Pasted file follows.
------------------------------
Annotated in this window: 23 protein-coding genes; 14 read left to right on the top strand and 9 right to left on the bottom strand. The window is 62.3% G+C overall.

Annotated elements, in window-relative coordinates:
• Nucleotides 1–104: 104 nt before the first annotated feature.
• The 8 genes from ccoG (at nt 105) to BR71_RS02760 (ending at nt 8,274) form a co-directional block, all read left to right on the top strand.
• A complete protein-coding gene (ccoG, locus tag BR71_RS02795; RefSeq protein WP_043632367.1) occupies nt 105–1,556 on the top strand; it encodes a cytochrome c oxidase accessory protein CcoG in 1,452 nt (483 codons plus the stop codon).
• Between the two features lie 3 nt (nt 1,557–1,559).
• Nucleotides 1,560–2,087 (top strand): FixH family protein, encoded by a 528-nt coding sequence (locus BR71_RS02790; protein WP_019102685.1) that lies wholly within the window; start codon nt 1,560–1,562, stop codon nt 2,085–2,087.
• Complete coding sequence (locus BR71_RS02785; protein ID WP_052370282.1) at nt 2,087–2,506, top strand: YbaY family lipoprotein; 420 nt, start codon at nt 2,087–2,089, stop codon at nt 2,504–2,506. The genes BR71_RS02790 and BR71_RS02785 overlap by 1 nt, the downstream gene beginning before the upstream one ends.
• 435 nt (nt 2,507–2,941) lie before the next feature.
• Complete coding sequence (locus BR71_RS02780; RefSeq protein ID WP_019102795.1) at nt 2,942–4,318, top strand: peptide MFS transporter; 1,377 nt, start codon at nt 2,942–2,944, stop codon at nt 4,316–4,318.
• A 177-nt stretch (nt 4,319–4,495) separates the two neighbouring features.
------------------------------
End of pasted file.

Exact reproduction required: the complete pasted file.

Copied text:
Annotated in this window: 23 protein-coding genes; 14 read left to right on the top strand and 9 right to left on the bottom strand. The window is 62.3% G+C overall.

Annotated elements, in window-relative coordinates:
• Nucleotides 1–104: 104 nt before the first annotated feature.
• The 8 genes from ccoG (at nt 105) to BR71_RS02760 (ending at nt 8,274) form a co-directional block, all read left to right on the top strand.
• A complete protein-coding gene (ccoG, locus tag BR71_RS02795; RefSeq protein WP_043632367.1) occupies nt 105–1,556 on the top strand; it encodes a cytochrome c oxidase accessory protein CcoG in 1,452 nt (483 codons plus the stop codon).
• Between the two features lie 3 nt (nt 1,557–1,559).
• Nucleotides 1,560–2,087 (top strand): FixH family protein, encoded by a 528-nt coding sequence (locus BR71_RS02790; protein WP_019102685.1) that lies wholly within the window; start codon nt 1,560–1,562, stop codon nt 2,085–2,087.
• Complete coding sequence (locus BR71_RS02785; protein ID WP_052370282.1) at nt 2,087–2,506, top strand: YbaY family lipoprotein; 420 nt, start codon at nt 2,087–2,089, stop codon at nt 2,504–2,506. The genes BR71_RS02790 and BR71_RS02785 overlap by 1 nt, the downstream gene beginning before the upstream one ends.
• 435 nt (nt 2,507–2,941) lie before the next feature.
• Complete coding sequence (locus BR71_RS02780; RefSeq protein ID WP_019102795.1) at nt 2,942–4,318, top strand: peptide MFS transporter; 1,377 nt, start codon at nt 2,942–2,944, stop codon at nt 4,316–4,318.
• A 177-nt stretch (nt 4,319–4,495) separates the two neighbouring features.